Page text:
Friday, November 26, 2010

Chu Suiliang’s Story 褚遂良逸事

Chu Suiliang (597–658) learned calligraphy from OuyangXun and Yu Shinan successively and later was influenced by Wang Xizhi and Wang Xianzhi’s calligraphy. He was therefore able to learn from different styles and took the advantage to create his own style, known as ‘Chu Style Calligraphy’.
When Chu Suiliang was young, his calligraphy was praised by Ouyang Xun. However, Yu Shinan’s calligraphy was what Chu admired most. One day, Chu asked Yu, ‘What do you think of my calligraphy as compared to that of Zhi Yong?’ Yu was one of Zhi Yong’s best students, so he replied: ‘I heard a word written by Zhi Yong is worth $50,000. Do you think your calligraphy can fetch that price?’ Chu asked again: ‘How about comparing with the calligraphy of Ouyang Xun?’ Yu replied, ‘I heard Ouyang can use any type of ink to write on any paper, and yet still can achieve result with utmost satisfaction effortlessly. Do you think you can do the same?’ Thinking that he would not be able to do better than these great calligraphers, he was discouraged and said: ‘If this is the case, what is the point of wasting my time on learning calligraphy?’ Yu then tried to inspire him: ‘If you can reach a stage where you feel your writing is smooth, your brush move naturally and ink flow smoothly, and occasionally can produce masterly pieces, then all your effort is worthwhile.’ Chu Suiliang was indeed inspired, and since then his calligraphy had improved by leaps and bounds.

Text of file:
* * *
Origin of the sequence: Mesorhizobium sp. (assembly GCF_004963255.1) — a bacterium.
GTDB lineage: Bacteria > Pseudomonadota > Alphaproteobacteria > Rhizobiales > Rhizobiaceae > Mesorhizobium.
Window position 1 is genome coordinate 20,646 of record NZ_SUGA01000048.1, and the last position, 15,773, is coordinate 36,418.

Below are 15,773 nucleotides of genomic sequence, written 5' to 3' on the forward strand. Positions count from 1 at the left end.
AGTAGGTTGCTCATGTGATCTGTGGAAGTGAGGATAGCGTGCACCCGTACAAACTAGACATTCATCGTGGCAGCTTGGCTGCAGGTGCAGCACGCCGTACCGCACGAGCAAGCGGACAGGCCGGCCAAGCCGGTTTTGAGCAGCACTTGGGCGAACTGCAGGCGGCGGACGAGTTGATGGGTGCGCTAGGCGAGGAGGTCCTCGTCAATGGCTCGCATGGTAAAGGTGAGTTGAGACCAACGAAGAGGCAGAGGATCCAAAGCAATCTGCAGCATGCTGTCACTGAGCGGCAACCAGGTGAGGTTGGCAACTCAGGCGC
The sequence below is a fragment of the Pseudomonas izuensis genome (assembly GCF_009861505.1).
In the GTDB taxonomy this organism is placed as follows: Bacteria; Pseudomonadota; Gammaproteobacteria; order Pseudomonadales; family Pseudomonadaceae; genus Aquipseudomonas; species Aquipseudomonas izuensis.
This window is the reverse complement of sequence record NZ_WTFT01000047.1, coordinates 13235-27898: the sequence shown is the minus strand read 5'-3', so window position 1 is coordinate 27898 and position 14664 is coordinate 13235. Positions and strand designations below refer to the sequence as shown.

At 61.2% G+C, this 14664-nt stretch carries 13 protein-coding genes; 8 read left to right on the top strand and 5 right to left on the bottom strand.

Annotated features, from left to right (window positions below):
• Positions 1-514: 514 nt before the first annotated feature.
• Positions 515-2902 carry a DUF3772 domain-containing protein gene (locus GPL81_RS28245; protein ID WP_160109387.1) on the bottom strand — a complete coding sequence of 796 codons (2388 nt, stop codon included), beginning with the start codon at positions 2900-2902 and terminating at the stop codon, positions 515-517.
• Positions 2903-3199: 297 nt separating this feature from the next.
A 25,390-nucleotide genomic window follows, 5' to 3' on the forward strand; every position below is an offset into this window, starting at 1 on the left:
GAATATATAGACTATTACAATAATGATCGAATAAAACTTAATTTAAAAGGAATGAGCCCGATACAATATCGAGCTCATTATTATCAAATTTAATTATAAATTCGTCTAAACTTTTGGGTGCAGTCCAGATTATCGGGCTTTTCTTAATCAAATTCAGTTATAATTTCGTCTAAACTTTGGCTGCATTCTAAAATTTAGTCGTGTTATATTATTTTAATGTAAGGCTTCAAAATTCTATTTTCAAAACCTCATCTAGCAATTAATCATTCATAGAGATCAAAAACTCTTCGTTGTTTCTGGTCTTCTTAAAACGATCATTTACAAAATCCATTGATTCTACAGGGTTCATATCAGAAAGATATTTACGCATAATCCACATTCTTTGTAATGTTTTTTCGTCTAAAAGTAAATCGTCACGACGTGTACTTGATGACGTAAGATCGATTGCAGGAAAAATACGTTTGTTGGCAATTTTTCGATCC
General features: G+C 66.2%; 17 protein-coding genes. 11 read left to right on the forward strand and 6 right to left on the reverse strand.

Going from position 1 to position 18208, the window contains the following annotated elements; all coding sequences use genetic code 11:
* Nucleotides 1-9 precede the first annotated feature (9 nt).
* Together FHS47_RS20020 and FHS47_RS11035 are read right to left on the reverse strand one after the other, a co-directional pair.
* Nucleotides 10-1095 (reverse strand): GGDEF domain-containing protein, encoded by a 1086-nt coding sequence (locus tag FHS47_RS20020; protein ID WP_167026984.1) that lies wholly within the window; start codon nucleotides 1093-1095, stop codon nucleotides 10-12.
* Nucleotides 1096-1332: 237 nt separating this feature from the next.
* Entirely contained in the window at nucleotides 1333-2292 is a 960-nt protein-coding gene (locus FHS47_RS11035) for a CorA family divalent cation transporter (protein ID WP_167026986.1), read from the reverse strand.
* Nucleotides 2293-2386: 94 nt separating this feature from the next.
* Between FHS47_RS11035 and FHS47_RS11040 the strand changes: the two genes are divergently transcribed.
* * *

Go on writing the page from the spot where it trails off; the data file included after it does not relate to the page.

After Yu Shinan’s death, Emperor Taizong had, on one occasion, commented to the chancellor Wei Zheng that there was no one that he could discuss calligraphy with. Wei recommended Chu's calligraphy, and Emperor Taizong immediately summoned Chu into his presence and was very surprised at his calligraphic skills.
When, on another occasion, Emperor Taizong put out notices of rewards, requesting that people submit works of the great calligrapher Wang Xizhi to him, many people submitted works purported to be by Wang, and it became difficult to tell which were genuine and which were forged. Chu was put in charge of discerning these purported Wang works, and he was able to clearly distinguish them without mistakes, and it quickly became a favorite topic of conversation among the people.
Chu was a morally upright man who always offered honest advice to Emperor Taizong's reign. Once, When Emperor Taizong wanted to review the imperial historical records that Chu was responsible for keeping, Chu rebuffed Emperor Taizong, stating that it would be irregular for an emperor to look at how an imperial historian was writing about him. Emperor Taizong then made the comment, ‘Do you record the bad things I do as well?’ Chu responded, ‘It is my responsibility, and I would not dare not to record them.’ The chancellor Liu Ji then stated, ‘Even if Chu Suiliang does not record them, everyone will.’ Emperor Taizong agreed with both of them.

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